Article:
I knew—knew—he couldn’t see me through the salty glass, but I swore he locked eyes with me.
His skin was pale above the dark collar of his coat, and his hair shone blue-black even in the dim sunlight filtering through the fog. I couldn’t tear my eyes away as we passed closer to the promontory he stood on. Close enough to make out his features, I saw his lips part and heard my own name.
“Ivy.” Officer Brant touched my shoulder. “We’re here.” I wriggled away from his touch again, and when I glanced behind me, the boy was gone. I must have imagined him. I was the only person under thirty on the island, as far as I knew. 
Officer Brant walked with me off the boat and up a narrow dock that jutted into the harbor, wood planks slick with algae and rot under my combat boots. A woman as chunky and solid as the rocky shore stood waiting for us, wearing head-to-toe denim and a scowl. She was propped against a four-by-four so rusty I couldn’t begin to tell what the paint color might have been. Everything around me was pitted and weather-beaten, dissolving slowly under the onslaught of the wind and waves.
Julia came after us, tossed my suitcase down, and swung back aboard without a word. Officer Brant winced. “Sorry. Locals don’t like coming out to Darkhaven.”
Looking around at the ramshackle boathouse and the empty beach, I didn’t blame them. didn’t want to be here, so why should anyone else?
“Ivy.” Officer Brant held out a small white card printed with his name and the seal of the town police department. “If you need anything, you can call me. Anytime.”
I took the card and shoved it in my jeans, because I could tell he was just going to stand there holding it until I either took it or the rickety dock fell into the ocean.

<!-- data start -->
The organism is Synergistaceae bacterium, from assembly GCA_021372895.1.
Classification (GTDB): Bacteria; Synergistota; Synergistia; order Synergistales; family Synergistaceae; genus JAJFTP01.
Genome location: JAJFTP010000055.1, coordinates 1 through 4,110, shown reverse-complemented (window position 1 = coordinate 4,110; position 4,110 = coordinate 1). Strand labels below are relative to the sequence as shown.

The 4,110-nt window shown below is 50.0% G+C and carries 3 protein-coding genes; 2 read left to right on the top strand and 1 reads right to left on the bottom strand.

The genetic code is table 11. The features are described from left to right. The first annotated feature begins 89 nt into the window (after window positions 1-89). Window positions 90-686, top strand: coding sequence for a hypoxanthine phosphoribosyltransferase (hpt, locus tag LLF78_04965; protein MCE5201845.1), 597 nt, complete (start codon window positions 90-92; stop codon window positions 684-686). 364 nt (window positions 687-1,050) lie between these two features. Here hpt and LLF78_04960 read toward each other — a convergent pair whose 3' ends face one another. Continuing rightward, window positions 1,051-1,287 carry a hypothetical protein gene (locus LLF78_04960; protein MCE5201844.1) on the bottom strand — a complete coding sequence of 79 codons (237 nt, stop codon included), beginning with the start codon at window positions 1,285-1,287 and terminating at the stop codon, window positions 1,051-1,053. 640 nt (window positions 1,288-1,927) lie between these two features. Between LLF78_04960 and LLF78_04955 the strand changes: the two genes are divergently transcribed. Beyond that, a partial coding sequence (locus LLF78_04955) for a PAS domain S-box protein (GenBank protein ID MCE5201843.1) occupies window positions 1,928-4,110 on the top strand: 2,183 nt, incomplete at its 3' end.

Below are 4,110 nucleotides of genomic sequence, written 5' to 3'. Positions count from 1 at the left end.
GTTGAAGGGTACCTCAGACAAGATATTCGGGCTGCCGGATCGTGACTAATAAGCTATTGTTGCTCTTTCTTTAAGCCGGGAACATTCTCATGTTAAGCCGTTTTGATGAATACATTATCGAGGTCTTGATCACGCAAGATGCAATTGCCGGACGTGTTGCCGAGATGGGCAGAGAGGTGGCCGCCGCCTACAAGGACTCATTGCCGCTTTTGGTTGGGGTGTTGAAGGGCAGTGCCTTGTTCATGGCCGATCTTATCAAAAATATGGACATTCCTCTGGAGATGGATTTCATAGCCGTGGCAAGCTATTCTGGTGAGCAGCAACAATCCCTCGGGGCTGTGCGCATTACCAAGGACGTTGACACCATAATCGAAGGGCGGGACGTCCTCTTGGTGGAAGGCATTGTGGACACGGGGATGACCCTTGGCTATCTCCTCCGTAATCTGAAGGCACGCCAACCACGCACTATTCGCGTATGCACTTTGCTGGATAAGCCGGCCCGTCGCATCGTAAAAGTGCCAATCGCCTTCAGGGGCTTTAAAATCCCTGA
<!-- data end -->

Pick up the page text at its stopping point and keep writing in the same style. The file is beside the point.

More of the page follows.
“You’ll be all right here. You might even like it,” Officer Brant said. “And again, I’m sorry for your loss.”
I must have given him an especially poisonous stare, because he backpedaled, waving his hands. “Your mother’s accident, I mean . . . I got the gist from social services when they released you to my custody, but . . .”
“You don’t have to try to say the right thing,” I said, to shut him up. I grabbed my suitcase. The familiar grip of the worn plastic handle was the only thing that kept me from screaming. I could remember all the times I’d hauled it from motels to rented shacks to the trailer of whoever my mother was dating that month. When I held it I didn’t have to think about anything that had happened in the last week.
“My mother killed herself,” I told Brant. “She cut her wrists and I had to find her body. The only thing sorry about the whole situation was her.”
All at once, acid boiled from my stomach up into my throat, like my shitty words were turning around on me. I barely had time to drop to my knees and lean over the dock before I threw up my breakfast into the harbor, my insides still rolling in time with the waves out on the ocean even though I was back on land. My head felt thick and hot, pain throbbing between my eyes, but I didn’t close them. If I did, I’d just see what my mother had let me walk in on all over again.